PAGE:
It opens with a brief yet scholarly introduction as to what constitutes a 'sidearm' - basically a small offensive weapon designed primarily for self-defence, capable of being carried more or less constantly without getting in the way, yet able to be brought to bear whenever the need arises.

This is followed by a selection of such weapons, each with the sort of loving description that the average gun-bunny can drool over yet clear enough for those for whom weapons are mere tools to understand just what it is that they are purchasing. For those who like to see what they are getting, there are clear diagrammatic line illustrations (in colour, of course).

The real joy is in making them sound interesting and realistic. Pull out your Tactical ShotSystems Intimidator next time you venture down a dark alley, perhaps. Far better than just grabbing a snub pistol....

The one thing I miss is a handy chart of the relevant game mechanics. They're all there, but embedded in the text. As the text is a delight to read, that's no hardship... but the chart is useful once the bullets start to fly.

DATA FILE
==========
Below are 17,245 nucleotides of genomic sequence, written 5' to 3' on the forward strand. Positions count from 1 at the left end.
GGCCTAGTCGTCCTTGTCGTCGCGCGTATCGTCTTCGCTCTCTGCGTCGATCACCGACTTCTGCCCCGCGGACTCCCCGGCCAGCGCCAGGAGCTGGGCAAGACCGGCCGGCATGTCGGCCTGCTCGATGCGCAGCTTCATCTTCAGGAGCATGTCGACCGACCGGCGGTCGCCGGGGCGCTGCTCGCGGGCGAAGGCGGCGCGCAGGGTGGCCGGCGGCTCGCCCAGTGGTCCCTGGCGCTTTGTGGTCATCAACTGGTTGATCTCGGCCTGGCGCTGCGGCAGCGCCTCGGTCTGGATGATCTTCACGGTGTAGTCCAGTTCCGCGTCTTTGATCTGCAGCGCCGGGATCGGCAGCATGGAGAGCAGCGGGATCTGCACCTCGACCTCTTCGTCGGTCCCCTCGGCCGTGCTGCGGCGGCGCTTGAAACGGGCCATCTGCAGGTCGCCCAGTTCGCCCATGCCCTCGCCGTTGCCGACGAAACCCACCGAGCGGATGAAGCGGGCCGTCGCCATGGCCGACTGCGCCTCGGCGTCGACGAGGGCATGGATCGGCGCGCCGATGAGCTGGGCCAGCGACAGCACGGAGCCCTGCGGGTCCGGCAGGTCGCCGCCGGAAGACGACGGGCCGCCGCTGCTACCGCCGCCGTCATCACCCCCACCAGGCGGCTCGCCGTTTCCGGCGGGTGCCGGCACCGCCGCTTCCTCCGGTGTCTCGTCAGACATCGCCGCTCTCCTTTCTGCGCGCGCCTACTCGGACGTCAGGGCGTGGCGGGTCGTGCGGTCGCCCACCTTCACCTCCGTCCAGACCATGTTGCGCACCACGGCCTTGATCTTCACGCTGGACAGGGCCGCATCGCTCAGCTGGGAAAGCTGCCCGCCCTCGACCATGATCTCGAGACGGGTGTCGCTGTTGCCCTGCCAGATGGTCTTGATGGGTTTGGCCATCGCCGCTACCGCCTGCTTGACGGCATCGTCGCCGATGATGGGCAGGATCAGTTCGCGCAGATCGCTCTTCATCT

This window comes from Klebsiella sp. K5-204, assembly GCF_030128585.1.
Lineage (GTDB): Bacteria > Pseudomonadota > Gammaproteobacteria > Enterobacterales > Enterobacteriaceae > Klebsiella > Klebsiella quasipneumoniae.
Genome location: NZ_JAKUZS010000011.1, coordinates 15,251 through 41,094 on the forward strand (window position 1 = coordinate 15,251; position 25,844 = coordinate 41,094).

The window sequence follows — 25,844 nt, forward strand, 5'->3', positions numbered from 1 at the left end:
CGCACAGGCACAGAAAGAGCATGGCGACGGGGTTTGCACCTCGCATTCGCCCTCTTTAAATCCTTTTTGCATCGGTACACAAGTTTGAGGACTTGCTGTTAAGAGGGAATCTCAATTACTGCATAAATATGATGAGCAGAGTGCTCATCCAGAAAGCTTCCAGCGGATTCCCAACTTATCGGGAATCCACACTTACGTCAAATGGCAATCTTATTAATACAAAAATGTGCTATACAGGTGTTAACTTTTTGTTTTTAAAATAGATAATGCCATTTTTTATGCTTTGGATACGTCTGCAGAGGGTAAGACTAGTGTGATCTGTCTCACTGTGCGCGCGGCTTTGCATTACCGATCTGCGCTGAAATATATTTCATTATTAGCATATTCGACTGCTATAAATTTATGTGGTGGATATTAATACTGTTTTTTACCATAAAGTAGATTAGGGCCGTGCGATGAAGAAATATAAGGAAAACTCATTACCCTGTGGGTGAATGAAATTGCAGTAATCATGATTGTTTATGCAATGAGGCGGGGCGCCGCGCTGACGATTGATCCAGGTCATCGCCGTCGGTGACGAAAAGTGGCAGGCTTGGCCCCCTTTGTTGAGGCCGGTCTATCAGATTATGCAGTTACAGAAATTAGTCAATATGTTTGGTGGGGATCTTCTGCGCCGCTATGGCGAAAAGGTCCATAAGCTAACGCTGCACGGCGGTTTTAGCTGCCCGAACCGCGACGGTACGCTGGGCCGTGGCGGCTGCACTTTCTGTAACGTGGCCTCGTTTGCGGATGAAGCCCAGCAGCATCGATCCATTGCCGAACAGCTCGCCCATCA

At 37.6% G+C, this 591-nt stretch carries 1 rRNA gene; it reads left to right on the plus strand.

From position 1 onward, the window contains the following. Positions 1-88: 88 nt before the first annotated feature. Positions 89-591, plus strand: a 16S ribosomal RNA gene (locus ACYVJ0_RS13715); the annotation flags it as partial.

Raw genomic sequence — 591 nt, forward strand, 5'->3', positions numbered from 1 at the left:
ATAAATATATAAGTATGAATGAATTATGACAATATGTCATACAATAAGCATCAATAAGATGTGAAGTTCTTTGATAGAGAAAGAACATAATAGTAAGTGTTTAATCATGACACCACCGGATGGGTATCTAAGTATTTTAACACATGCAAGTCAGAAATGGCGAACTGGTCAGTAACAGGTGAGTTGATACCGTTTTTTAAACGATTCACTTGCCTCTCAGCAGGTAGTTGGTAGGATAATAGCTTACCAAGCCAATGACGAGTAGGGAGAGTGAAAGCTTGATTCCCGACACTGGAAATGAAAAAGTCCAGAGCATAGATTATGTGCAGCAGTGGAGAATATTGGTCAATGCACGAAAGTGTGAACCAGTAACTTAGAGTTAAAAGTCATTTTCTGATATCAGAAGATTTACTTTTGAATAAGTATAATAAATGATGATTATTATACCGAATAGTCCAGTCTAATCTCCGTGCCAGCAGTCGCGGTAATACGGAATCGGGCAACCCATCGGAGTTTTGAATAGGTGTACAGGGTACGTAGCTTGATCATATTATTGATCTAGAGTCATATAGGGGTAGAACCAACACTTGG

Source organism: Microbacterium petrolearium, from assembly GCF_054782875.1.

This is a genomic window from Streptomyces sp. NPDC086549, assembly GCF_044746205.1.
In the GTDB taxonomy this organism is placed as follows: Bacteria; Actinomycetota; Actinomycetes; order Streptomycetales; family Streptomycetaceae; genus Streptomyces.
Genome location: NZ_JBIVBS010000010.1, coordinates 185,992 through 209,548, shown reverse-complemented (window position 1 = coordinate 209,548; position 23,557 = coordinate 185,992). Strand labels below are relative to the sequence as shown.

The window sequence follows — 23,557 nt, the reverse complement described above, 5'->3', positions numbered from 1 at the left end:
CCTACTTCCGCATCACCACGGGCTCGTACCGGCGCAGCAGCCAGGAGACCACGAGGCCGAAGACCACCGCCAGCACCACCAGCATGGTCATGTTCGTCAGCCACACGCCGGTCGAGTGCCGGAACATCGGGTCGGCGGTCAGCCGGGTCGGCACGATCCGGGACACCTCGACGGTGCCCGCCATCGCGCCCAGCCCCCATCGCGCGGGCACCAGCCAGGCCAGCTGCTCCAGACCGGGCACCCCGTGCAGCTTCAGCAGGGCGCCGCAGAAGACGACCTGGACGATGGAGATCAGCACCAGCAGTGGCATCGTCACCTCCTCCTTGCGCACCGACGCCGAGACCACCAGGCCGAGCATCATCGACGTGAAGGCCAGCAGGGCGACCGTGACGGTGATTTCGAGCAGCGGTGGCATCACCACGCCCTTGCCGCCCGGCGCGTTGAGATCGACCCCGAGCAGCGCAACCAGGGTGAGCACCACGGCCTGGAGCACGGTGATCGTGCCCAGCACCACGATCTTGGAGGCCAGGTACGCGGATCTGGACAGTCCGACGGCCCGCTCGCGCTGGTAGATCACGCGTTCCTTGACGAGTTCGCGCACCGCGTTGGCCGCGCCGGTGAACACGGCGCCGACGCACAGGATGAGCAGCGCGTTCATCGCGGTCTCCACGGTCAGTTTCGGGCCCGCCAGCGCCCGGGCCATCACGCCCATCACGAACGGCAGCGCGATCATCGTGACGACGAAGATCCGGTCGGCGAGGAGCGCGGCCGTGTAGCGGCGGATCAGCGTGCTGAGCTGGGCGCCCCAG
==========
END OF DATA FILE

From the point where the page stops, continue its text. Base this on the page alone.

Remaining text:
Rating:
[5 of 5 Stars!]
Kitbag 2, Sidearms
Click to show product description

Add to RPGNow.com Order

Click here to issue a publisher reply
Kitbag 1: Universal Weapon Systems
by D J N. [Verified Purchaser] Date Added: 01/05/2013 04:09:36
Overall I liked this booklet. I'm not fond of "modular weapons" where by switching accessories one weapon does everything. For the most part, however, this booklet made it believable and I'll be using some of these in my games.

The drawings were well done. I will be looking for the rest in this series.

Rating:
[4 of 5 Stars!]
Kitbag 1: Universal Weapon Systems
Click to show product description

Add to RPGNow.com Order

Click here to issue a publisher reply
Heroes Weekly, Vol 1, Issue #17, Jail Break
by Megan R. [Featured Reviewer] Date Added: 12/03/2012 05:28:04
Put simply, this is a neat little jail break caper than can be run as a stand-alone or as part of your regular campaign. The situation is clearly presented with several options, from the default of rescuing one Dr. Plague from the clutches of law enforcement through to having to rescue a fellow superpowered player-character...